Japanese government approves bill to allow Emperor Akihito's abdication

Last year in July, the 83-year-old emperor expressed his desire to retire due to his age and declining health that were making it hard for him to fulfill his official duties.

Japan's government approves abdication bill of Emperor Akihito
Japan's Emperor Akihito Reuters

The Japanese government has approved a one-off bill on Friday allowing ageing Emperor Akihito to step down from the Chrysanthemum Throne in the first imperial abdication in two centuries, since Emperor Kokaku in 1817.

Chief Cabinet Secretary Yoshihide Suga said Prime Minister Shinzo Abe's cabinet signed off on the legislation. It will now be sent to parliament for debate and final approval. "The government hopes for the smooth passage of the legislation," Suga said in a press conference.

Last year in July, the 83-year-old emperor expressed his desire to retire due to his age and declining health that were making it hard for him to fulfill his official duties. This announcement had surprised the nation. Emperor Akihito's desire was interpreted as his wish to hand the crown to his eldest son, Crown Prince Naruhito.

But there is no provision under the existing law for him to abdicate and be succeeded by Crown Prince Naruhito. Thus, the politicians had to craft legislation to make it possible.

The status of the emperor is highly sensitive in Japan given its 20th century history of war waged in the name of Akihito's father Hirohito, who died in 1989. Akihito, who has had heart surgery and was treated for prostate cancer, is loved and revered by many Japanese.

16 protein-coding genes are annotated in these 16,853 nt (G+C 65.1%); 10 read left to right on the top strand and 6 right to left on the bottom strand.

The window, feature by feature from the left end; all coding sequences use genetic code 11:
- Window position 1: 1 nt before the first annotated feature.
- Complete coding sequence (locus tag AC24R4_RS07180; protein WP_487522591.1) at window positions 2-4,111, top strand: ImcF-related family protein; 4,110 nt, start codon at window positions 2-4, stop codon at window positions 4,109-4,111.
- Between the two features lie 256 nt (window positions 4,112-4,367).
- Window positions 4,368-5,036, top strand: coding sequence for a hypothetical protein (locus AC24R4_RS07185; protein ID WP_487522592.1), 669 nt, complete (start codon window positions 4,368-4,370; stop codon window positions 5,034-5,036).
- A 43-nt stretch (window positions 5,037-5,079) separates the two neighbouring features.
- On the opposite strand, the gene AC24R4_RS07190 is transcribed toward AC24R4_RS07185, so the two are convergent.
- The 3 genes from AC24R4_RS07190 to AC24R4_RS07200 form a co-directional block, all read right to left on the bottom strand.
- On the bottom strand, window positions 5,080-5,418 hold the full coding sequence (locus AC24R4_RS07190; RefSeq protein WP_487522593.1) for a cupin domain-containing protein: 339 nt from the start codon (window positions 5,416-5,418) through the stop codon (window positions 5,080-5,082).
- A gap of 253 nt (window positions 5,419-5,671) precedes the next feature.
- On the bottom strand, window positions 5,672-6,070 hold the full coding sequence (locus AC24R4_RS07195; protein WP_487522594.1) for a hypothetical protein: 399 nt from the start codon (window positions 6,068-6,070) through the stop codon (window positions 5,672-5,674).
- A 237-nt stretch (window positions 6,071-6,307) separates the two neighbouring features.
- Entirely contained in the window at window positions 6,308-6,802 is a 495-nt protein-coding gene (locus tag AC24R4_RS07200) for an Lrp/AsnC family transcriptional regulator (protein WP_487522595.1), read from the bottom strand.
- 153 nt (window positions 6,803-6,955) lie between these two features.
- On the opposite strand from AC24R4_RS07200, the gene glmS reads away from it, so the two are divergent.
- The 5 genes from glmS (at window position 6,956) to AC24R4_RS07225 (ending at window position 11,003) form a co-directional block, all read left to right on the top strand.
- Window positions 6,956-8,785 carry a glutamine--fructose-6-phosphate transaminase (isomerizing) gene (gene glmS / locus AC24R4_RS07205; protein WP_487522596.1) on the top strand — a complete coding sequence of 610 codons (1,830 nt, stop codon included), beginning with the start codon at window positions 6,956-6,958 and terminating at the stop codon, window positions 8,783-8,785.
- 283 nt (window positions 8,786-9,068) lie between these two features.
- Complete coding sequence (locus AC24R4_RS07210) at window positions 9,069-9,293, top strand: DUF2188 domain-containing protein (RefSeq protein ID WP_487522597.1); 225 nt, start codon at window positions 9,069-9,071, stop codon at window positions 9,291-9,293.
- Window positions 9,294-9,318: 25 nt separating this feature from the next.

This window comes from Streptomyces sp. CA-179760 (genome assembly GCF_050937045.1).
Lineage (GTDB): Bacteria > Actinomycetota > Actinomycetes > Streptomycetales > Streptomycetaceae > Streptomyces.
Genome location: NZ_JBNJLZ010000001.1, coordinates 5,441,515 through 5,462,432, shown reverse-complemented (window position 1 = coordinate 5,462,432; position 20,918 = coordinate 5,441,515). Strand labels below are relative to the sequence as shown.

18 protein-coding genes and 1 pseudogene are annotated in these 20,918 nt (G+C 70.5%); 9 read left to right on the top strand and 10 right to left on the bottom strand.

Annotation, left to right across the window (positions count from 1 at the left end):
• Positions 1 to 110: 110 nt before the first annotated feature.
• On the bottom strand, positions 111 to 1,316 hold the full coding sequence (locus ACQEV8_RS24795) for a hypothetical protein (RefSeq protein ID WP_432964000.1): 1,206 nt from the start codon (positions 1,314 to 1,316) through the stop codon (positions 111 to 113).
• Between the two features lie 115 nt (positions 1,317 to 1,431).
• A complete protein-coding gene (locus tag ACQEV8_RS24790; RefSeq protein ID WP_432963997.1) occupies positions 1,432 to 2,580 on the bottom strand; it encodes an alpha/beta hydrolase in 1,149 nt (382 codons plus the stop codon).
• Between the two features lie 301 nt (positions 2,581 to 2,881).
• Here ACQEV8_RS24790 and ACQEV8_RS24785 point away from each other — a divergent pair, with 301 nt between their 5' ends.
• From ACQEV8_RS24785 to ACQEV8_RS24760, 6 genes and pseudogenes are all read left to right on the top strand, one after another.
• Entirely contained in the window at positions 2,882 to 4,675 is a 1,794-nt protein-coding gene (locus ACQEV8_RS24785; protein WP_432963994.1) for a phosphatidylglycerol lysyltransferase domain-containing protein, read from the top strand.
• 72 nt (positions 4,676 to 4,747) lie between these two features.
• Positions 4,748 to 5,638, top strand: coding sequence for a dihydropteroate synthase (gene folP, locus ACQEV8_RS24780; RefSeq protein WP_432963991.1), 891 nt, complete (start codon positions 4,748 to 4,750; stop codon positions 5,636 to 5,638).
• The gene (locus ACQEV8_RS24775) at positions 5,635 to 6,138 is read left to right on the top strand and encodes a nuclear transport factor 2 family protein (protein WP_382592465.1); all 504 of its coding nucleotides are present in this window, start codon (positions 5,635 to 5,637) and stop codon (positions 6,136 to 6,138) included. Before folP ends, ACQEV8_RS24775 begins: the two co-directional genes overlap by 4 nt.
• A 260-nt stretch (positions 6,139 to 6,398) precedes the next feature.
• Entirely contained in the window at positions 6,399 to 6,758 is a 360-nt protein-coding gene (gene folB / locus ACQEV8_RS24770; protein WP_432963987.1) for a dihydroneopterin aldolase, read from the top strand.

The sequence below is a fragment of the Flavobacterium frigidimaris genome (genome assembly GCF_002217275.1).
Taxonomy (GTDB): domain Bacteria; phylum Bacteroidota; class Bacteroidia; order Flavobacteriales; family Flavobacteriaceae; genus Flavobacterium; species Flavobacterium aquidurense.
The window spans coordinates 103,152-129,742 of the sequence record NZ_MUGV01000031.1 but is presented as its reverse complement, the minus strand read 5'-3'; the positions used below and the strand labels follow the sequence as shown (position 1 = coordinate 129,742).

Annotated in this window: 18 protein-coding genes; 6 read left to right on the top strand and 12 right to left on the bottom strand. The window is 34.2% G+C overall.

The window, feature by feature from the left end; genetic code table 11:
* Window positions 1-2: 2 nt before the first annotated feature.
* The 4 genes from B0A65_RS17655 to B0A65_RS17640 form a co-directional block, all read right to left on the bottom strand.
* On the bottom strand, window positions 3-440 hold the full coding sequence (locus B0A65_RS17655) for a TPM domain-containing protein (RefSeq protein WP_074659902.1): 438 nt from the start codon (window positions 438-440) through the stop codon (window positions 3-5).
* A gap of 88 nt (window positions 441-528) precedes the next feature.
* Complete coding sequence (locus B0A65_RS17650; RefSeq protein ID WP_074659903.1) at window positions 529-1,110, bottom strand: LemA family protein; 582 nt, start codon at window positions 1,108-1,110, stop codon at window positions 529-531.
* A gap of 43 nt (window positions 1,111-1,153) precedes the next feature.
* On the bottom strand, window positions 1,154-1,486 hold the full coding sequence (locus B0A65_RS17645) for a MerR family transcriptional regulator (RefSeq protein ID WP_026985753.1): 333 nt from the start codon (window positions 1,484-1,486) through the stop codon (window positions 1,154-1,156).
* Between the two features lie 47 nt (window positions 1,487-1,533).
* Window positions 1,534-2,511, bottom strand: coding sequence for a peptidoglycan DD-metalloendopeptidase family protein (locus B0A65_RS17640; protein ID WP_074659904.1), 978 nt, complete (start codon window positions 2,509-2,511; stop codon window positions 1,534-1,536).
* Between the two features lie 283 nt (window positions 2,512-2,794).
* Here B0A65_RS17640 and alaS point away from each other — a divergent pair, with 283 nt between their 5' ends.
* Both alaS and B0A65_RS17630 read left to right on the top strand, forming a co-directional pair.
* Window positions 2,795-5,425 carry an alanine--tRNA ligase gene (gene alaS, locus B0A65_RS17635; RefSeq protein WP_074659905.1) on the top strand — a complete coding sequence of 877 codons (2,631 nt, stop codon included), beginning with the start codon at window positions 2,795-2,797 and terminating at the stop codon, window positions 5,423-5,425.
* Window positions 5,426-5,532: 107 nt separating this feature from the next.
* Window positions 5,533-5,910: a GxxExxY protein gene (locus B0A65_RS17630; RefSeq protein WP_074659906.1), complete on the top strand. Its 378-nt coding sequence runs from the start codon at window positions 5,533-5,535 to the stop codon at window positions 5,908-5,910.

According to reports, no abdication is expected until at least the end of 2018. The local media reported that Japan's government envisions December 2018, when the emperor turns 85, as the possible timing for his abdication.

Japanese media reported that the bill approved by the cabinet on Friday mentions the widespread public support for the emperor's wishes. It says that on abdication, Crown Prince Naruhito would immediately take the Chrysanthemum Throne. But, neither he nor his successors would be allowed to abdicate under the same law.

However, the Japan Times cited a senior imperial household agency official as saying that it would be "difficult" for the crown prince to begin his reign as the new emperor on Jan 1, 2019, as had been previously reported, due to New Year's Day events.

The leading opposition Democratic Party has argued the law should be permanently changed to ensure stable future successions. But, it is reportedly on side with the current one-off bill after talks with the ruling bloc.

Some scholars and politicians have also argued that changing the law to allow any emperor to abdicate would risk Japan's monarchs becoming subject to political manipulation. The succession issue has also highlighted concerns over a potential succession crisis in one of the world's oldest monarchies.

Under the current law, female members of the imperial family are not allowed to inherit the throne. Only male members are allowed to become emperor. Women must give up their royal status when marrying a commoner. Thus, Princess Aiko, the daughter of Crown Prince Naruhito, cannot succeed her father. However, Japan has had empresses in past centuries.

The discussion about the role of royal women arose again this week after it was announced that Princess Mako, Akihito's eldest grandchild, was to be engaged to a commoner.

As Naruhito doesn't have any son, so after he ascends the throne, his younger brother Akishino will be next in line, followed by Hisahito, Akishino's 10-year-old son. But, after that there are no more eligible male members. So, if Hisahito fails to have a son in the future, the centuries-old succession would be broken.

Many Japanese believe the sustainability of the throne can be solved by allowing for female succession, but traditionalists vehemently oppose the idea.